Designing a Schema File

A schema file contains the basic information necessary to create a table or tables of a particular type. Associated information would be included in this file as comments. Information which Timport will act upon directly is listed as keywords with assigned values.

The simplest kind of table you could create would be one where the full text of each file was loaded into a table as a text field, and statistics about each file would be captured into respective fields. This requires virtually no study of text content, so we'll use it as the first example.

The Thunderstone's old indexing program 3DB indexed text files into a database. Timport can create this general kind of table with the sample schema file provided, called 3db.sch. The content of this schema file follows:

   # create a 3DB style Texis table with no extra info
   database /tmp/testdb
   table    threedb
   # create table threedb(id counter,File varind,Fsize long,Ftime date);

To make sense of this file, read it with the following rules in mind, which apply to all schema files:

Preliminary Schema File Format Rules

  • The Texis server must be running for client/server data loading.

  • Comment lines start with a # character.

  • Blank lines are ignored.

  • Syntax is "keyword value(s)", where any number of space(s) and/or tab(s) separate keywords and values. Or "keyword=value(s)".

  • Each line should be terminated with a newline.

  • Order is not important except that fields must be listed in the order that they appeared in the CREATE TABLE statement and fields should be listed last.

The first 3 lines of the example file begin with a #, as does the last. These are comment lines but include important information to the creation of the table. The first comment describes what this schema file is for. The last comment gives the exact CREATE TABLE command to create with Texis first, before running Timport on this schema file.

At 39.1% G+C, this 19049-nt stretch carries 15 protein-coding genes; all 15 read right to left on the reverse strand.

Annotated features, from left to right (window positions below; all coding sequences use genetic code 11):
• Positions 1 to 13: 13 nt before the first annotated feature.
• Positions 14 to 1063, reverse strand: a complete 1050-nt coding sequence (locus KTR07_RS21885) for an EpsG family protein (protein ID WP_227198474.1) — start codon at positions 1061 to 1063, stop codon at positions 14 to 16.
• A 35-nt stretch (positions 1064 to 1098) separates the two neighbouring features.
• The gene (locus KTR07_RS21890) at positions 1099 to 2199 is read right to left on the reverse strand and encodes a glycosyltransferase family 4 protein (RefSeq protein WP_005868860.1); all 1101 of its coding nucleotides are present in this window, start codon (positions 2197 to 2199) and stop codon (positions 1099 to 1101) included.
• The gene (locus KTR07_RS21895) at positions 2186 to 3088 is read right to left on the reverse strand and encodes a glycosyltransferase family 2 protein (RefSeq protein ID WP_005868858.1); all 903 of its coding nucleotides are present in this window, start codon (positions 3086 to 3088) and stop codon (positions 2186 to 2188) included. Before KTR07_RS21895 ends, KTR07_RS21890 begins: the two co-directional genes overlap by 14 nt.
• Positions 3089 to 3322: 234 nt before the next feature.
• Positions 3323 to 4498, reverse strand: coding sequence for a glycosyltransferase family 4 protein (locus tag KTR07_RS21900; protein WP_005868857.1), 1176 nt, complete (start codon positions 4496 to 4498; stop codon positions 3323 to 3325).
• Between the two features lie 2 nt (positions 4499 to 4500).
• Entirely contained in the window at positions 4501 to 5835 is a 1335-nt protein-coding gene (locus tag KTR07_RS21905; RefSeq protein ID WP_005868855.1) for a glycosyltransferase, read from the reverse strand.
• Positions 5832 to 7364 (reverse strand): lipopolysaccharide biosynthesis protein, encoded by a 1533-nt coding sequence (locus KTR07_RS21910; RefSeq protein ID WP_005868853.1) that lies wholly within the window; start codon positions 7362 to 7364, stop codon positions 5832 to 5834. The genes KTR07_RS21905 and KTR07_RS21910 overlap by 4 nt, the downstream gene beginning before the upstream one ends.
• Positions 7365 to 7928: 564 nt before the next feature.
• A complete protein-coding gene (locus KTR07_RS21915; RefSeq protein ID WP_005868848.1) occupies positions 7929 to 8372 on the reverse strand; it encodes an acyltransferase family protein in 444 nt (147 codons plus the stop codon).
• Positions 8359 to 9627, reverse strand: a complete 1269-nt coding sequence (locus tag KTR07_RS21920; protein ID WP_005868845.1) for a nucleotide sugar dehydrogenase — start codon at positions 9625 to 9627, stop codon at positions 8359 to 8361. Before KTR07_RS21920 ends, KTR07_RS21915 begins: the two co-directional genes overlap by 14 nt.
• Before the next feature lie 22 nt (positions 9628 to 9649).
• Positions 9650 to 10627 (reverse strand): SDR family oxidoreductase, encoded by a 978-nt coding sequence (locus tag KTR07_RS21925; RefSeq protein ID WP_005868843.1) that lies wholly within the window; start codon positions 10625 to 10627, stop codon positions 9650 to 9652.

The remaining 3 lines which are not comments, are the keywords and their values which Timport will act on to create the table. This is the lowest minimum requirement to a schema file:

  • A database must always be listed; in this case it is named /tmp/testdb. The keyword is database, separated with one or more spaces or tabs from its value /tmp/testdb.

  • A table (or tables) must always be listed; in this case it is named threedb. The keyword is table, separated with one or more spaces or tabs from its value threedb.

  • Some information for the table's fields must be listed. In this case that is done by using the keyword stats, which requires no value.

Stats automatically gets the file size and date. Field information can alternatively be obtained by listing the fields individually, as will be shown in later examples. Where no fields have been defined and stats is used, it will also automatically load the full text of the file as an indirect field.

You can use the keyword stats along with specified fields, to capture file size and date. To also load the full text of the file where additional fields have been specified, you would specify it as a field within the schema file.

In data type terms, stats adds the fields "Fsize long" and "Ftime date" and fills them in with the file's info for each file. It will also add "File varind" if no fields have been defined. Refer the Texis manual for a more complete understanding of data types.

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